|Ratings||UK: 12A, USA: PG-13, Denmark: 11|
|Source of story||Well – some of Grimm’s fairy takes make token appearances.|
|Writers/Script||Ehren Kruger (with unacknowledged contributions by Gilliam and Tony Grisoni)|
|Starring||Matt Damon, Heath Ledger, Mackenzie Crook, Richard Ridings, Peter Stormare, Jonathan Pryce, Lena Headey, Monica Bellucci,|
|Ratings||IMDb:5.9 by 118,000 people. Rotten Tomatoes: 38% by 182 critics.|
Elevator Pitch: It is 1811 and the French have occupied at least part of Germany, certainly that in which the Grimm brothers operate as confidence tricksters, claiming to remove curses from ignorant villagers. They are captured by unpleasant French people and given the task of trying to determine the reason why young people have been disappearing from the village of Marbaden. From fake magic they are transported to a world of real magic and assisted by a hunter, Angelika, they find a tower containing the ancient Thuringian queen who may be the reason for the disappearance of the children.
Content: No sex or nudity although a young version of the ancient queen attempts to seduce Jake. In the village a boy is drawing water when his eyes and mouth are stolen by a mud creature – maybe scary for children. The French General and his torturer frequently initiate torture of the brothers, and Angelica, but they usually manage to talk the French out of killing them. There is a wolf who becomes a huntsman at times, cursed by the queen. The trees in the wood are capable of capturing people with their twining roots. A horse swallows a child.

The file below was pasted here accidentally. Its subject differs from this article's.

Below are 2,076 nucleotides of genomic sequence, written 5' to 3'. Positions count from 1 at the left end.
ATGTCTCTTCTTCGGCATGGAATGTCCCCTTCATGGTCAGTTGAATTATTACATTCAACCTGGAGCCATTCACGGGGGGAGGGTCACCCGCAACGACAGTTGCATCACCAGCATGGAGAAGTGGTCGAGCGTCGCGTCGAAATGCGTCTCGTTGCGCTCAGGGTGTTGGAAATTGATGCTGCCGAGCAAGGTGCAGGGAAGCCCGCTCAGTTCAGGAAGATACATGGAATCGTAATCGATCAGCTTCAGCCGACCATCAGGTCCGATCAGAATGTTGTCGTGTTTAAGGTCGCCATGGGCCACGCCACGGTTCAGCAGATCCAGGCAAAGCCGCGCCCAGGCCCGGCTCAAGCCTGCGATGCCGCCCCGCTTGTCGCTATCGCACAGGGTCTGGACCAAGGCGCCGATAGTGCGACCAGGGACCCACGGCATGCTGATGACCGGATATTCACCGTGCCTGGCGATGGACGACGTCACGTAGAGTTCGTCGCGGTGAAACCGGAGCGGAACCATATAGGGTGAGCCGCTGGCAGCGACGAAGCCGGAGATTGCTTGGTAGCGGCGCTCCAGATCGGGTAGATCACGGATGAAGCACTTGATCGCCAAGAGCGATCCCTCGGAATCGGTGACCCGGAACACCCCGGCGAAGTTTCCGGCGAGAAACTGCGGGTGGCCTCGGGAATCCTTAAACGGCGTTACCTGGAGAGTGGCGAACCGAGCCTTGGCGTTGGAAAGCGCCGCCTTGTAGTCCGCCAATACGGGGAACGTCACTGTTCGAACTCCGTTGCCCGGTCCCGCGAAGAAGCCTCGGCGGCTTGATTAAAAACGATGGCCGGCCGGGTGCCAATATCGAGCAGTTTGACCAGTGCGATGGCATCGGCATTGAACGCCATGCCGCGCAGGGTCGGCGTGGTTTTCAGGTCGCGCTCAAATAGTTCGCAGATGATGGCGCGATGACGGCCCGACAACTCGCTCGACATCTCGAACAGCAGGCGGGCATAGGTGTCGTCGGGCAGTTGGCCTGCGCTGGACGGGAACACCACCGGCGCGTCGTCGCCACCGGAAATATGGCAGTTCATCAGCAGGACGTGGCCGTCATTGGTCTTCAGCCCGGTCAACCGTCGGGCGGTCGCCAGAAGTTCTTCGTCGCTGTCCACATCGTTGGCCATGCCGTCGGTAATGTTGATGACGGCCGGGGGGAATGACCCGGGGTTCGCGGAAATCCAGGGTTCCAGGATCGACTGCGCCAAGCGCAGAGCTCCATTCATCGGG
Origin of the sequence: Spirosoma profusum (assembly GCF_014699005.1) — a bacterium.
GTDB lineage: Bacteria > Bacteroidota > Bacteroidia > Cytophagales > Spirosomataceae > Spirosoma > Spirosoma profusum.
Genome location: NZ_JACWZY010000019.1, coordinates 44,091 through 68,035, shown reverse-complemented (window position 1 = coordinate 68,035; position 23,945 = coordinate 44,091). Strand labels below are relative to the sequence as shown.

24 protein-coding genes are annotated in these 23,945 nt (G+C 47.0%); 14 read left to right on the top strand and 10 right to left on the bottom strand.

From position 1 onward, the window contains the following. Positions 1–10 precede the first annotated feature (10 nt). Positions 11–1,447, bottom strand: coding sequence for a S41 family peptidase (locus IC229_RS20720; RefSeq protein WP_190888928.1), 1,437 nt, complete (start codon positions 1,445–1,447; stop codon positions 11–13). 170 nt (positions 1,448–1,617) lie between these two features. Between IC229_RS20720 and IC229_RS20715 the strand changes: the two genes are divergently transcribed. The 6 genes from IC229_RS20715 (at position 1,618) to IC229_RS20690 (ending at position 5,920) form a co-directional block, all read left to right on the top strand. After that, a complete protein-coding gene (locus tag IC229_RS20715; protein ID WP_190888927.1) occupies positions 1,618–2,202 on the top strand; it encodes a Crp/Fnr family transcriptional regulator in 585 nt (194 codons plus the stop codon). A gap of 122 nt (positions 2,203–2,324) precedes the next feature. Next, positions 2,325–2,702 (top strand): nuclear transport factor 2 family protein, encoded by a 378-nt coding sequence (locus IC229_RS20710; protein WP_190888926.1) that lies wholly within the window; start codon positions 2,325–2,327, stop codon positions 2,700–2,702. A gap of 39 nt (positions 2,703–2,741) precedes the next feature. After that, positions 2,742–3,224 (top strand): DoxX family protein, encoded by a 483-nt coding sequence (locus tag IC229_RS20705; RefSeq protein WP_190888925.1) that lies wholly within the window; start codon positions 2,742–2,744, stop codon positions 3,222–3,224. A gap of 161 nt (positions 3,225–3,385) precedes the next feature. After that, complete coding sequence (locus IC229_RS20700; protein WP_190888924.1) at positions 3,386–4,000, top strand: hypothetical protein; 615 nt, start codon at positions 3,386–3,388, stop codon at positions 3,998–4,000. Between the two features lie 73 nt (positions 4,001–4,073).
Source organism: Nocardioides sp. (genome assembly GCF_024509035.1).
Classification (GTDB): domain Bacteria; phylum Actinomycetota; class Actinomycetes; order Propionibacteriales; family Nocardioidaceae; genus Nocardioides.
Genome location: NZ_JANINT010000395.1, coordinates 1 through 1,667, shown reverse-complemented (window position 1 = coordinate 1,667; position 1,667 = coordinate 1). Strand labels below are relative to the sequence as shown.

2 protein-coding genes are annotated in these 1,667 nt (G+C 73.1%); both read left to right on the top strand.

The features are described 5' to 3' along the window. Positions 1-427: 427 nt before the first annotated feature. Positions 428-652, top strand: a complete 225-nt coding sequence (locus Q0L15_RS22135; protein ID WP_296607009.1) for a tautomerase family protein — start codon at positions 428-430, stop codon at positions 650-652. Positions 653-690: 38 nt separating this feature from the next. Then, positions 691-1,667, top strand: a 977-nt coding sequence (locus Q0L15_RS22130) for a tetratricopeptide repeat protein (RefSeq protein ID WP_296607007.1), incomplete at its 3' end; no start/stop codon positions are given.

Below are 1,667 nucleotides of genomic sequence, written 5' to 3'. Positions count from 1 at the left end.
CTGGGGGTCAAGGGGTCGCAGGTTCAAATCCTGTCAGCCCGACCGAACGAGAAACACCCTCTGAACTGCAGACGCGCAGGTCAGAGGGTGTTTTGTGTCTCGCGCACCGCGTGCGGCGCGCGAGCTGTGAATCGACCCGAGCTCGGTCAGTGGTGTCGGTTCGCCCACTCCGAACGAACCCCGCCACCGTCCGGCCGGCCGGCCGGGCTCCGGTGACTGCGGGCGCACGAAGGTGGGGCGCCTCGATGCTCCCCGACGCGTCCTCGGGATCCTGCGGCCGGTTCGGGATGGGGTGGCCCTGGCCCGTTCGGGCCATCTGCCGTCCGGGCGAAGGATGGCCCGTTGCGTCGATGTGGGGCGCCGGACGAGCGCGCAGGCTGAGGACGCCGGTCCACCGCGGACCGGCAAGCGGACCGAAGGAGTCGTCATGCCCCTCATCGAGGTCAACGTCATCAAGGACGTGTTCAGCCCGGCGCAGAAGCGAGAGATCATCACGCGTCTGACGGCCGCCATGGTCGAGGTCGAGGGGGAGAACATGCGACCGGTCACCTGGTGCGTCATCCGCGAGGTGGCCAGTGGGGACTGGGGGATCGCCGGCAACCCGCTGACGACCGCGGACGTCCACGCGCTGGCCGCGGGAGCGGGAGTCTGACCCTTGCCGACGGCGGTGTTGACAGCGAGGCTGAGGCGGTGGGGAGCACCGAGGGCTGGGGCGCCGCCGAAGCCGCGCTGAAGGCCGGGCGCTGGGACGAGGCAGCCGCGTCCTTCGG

A View: I am a fan of Terry Gilliam, and some scenes in this film have his stamp all over them, but it was a troubled production, with unwanted intervention by the Weinsteins. Jonathan Pryce is terrific, Lena Headey is feisty and Monica Bellucci is unbelievably glamourous and Damon and Ledger are, well, OK, doing their best in a difficult situation it seems. By the end of it I felt that it would make a good pantomime. Perhaps one to watch if you are Terry Gilliam fan.
Additional info: Miramax apparently spent $30 million promoting the film, possibly ensuring that at the end of the day it lost money.